In Transit Blog: Another Argument (and Diversion) Over a Reclining Seat

Written By wartini cantika on Kamis, 04 September 2014 | 17.35

A third flight in less than two weeks made an unscheduled landing Monday night because of passengers fighting over reclining seats. Delta Flight 2370, on its way from La Guardia Airport to Palm Beach International, was diverted to Jacksonville when one passenger began yelling at the woman sitting in front of her for reclining her seat, ABC News reported.

The upset passenger had been trying to sleep with her head on her tray table at the time. When a flight attendant intervened, the argument escalated and the passenger demanded that the plane land, which it did shortly thereafter, in Jacksonville, Fla.

"We haven't hit the end of it," Sara Nelson, the president of the Association of Flight Attendants, told The Associated Press.

"The conditions continue to march in a direction that will lead to more and more conflict."

As to the cause, Ms. Nelson cited shrinking seats, lack of overhead bin space and fuller flights as part of the problem.

"Disruptions in the cabin have increased in recent years," Corey Caldwell, a spokeswoman for the A.F.A., said in an email.

"Flight attendants are able to handle the situations successfully in most cases. However, if a flight attendant feels that a conflict could escalate to the point where it is threatening the safety of the cabin and the rest of the passengers, then those situations need to be dealt with accordingly."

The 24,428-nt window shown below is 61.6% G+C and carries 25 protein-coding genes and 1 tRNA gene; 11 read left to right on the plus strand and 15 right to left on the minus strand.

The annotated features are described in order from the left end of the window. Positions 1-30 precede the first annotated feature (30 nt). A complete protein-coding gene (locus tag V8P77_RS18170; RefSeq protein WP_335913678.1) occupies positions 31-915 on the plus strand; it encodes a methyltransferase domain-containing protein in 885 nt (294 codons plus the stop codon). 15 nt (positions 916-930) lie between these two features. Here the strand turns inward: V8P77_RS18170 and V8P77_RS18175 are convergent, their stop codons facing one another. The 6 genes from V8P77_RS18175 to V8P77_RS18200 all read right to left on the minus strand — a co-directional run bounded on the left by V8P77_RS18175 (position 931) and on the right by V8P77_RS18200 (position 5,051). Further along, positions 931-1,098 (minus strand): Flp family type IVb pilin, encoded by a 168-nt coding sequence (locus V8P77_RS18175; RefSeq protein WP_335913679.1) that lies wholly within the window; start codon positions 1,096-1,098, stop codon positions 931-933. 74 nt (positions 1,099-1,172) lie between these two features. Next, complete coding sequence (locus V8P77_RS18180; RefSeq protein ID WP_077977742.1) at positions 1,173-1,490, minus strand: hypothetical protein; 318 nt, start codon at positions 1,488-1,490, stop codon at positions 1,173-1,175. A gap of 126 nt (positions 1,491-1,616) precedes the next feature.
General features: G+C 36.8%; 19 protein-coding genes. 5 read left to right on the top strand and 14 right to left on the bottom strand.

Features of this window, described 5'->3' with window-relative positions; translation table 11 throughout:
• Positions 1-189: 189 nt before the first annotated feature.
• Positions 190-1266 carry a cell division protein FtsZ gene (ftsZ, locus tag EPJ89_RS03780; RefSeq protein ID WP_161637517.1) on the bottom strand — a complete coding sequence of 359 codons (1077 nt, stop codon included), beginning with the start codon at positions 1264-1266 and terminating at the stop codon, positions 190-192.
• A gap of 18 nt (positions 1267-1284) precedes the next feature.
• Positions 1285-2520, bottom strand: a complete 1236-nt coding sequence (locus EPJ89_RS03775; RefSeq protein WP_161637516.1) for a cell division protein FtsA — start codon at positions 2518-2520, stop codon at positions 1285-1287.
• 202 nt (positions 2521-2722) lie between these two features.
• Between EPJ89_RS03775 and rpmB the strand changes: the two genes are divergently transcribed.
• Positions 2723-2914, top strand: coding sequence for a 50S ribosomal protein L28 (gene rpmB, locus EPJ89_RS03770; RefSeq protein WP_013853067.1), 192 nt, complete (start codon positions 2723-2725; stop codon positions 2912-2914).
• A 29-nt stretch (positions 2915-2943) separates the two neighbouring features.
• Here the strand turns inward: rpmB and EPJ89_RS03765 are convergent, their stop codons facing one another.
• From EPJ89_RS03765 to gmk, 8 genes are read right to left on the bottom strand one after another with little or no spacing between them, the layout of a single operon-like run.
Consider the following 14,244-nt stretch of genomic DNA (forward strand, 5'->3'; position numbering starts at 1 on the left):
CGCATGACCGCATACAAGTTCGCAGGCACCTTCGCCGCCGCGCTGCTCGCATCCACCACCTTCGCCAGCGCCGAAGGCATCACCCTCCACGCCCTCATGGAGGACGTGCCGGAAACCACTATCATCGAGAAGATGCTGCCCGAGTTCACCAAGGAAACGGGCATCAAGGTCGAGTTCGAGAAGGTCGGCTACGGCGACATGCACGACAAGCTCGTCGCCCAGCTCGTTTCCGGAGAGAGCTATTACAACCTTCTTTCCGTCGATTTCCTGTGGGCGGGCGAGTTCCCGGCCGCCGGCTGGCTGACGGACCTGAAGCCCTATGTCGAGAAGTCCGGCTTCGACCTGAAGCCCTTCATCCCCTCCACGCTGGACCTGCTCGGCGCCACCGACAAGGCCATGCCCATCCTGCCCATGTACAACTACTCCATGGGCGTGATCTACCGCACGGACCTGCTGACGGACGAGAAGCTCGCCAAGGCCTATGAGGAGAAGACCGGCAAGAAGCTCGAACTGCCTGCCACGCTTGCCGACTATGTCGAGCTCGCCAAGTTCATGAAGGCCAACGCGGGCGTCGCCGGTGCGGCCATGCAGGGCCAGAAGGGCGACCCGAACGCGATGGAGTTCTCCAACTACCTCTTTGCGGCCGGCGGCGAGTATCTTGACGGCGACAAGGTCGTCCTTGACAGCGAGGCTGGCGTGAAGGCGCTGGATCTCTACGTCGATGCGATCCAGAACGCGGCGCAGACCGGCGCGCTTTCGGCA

As to what level of disruption would justify the diversion of a flight, guidelines are laid out in a pilot's flight operations manual, Vincent Whitfield, a spokesman for the Air Line Pilots Association, said in an email.

In addition to a variety of factors, he said, interference with any crew member in the performance of his or her duties is a federal crime that can result in a significant fine, a jail sentence or both. Ultimately, any decision to divert is made by the captain in charge of the aircraft.

After this most recent incident, the passenger was questioned by local police, who then escorted her to the rental car area. She was released without charges, according to a report from the Jacksonville Aviation Authority. But one of last week's unruly passengers is facing charges for interfering with a flight crew.

Still, some have called the recent rash of diversions relatively insignificant.

"Let's put this in context," Jean Medina, a spokeswoman for Airlines for America, a trade group that includes most large carriers, said in an email. "Diversions are extremely rare. About one in 500 flights are diverted for reasons including weather, mechanical issues, medical emergencies and, rarely, passenger disruption. Said another way, 99.7 percent of all flights arrive at the intended destination."


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